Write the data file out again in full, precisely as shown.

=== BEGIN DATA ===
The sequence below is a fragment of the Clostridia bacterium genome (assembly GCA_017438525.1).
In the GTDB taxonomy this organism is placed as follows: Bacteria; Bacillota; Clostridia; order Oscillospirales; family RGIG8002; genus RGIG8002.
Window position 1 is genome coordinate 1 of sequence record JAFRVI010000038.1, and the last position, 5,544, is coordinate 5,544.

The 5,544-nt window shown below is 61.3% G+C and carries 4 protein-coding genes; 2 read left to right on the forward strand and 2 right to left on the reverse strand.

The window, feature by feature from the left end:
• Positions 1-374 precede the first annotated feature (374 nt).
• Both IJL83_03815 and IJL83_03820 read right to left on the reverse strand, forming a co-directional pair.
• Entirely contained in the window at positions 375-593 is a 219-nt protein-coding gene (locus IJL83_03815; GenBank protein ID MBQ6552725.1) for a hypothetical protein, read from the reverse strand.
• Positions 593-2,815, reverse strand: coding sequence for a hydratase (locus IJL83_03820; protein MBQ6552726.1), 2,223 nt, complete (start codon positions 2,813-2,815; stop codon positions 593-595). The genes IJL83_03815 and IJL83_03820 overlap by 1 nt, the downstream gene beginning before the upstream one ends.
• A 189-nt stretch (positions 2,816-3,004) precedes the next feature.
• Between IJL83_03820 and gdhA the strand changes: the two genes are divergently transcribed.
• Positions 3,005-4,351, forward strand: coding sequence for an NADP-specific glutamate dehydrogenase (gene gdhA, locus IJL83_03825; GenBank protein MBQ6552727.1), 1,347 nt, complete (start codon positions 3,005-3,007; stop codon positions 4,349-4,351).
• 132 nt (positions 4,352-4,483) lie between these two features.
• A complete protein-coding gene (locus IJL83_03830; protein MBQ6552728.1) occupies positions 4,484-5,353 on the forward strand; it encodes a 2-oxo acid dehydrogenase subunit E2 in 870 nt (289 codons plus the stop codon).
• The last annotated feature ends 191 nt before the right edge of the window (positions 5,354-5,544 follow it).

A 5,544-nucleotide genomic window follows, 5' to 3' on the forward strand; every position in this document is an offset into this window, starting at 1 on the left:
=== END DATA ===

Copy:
The sequence below is a fragment of the Clostridia bacterium genome (assembly GCA_017438525.1).
In the GTDB taxonomy this organism is placed as follows: Bacteria; Bacillota; Clostridia; order Oscillospirales; family RGIG8002; genus RGIG8002.
Window position 1 is genome coordinate 1 of sequence record JAFRVI010000038.1, and the last position, 5,544, is coordinate 5,544.

The 5,544-nt window shown below is 61.3% G+C and carries 4 protein-coding genes; 2 read left to right on the forward strand and 2 right to left on the reverse strand.

The window, feature by feature from the left end:
• Positions 1-374 precede the first annotated feature (374 nt).
• Both IJL83_03815 and IJL83_03820 read right to left on the reverse strand, forming a co-directional pair.
• Entirely contained in the window at positions 375-593 is a 219-nt protein-coding gene (locus IJL83_03815; GenBank protein ID MBQ6552725.1) for a hypothetical protein, read from the reverse strand.
• Positions 593-2,815, reverse strand: coding sequence for a hydratase (locus IJL83_03820; protein MBQ6552726.1), 2,223 nt, complete (start codon positions 2,813-2,815; stop codon positions 593-595). The genes IJL83_03815 and IJL83_03820 overlap by 1 nt, the downstream gene beginning before the upstream one ends.
• A 189-nt stretch (positions 2,816-3,004) precedes the next feature.
• Between IJL83_03820 and gdhA the strand changes: the two genes are divergently transcribed.
• Positions 3,005-4,351, forward strand: coding sequence for an NADP-specific glutamate dehydrogenase (gene gdhA, locus IJL83_03825; GenBank protein MBQ6552727.1), 1,347 nt, complete (start codon positions 3,005-3,007; stop codon positions 4,349-4,351).
• 132 nt (positions 4,352-4,483) lie between these two features.
• A complete protein-coding gene (locus IJL83_03830; protein MBQ6552728.1) occupies positions 4,484-5,353 on the forward strand; it encodes a 2-oxo acid dehydrogenase subunit E2 in 870 nt (289 codons plus the stop codon).
• The last annotated feature ends 191 nt before the right edge of the window (positions 5,354-5,544 follow it).

A 5,544-nucleotide genomic window follows, 5' to 3' on the forward strand; every position in this document is an offset into this window, starting at 1 on the left: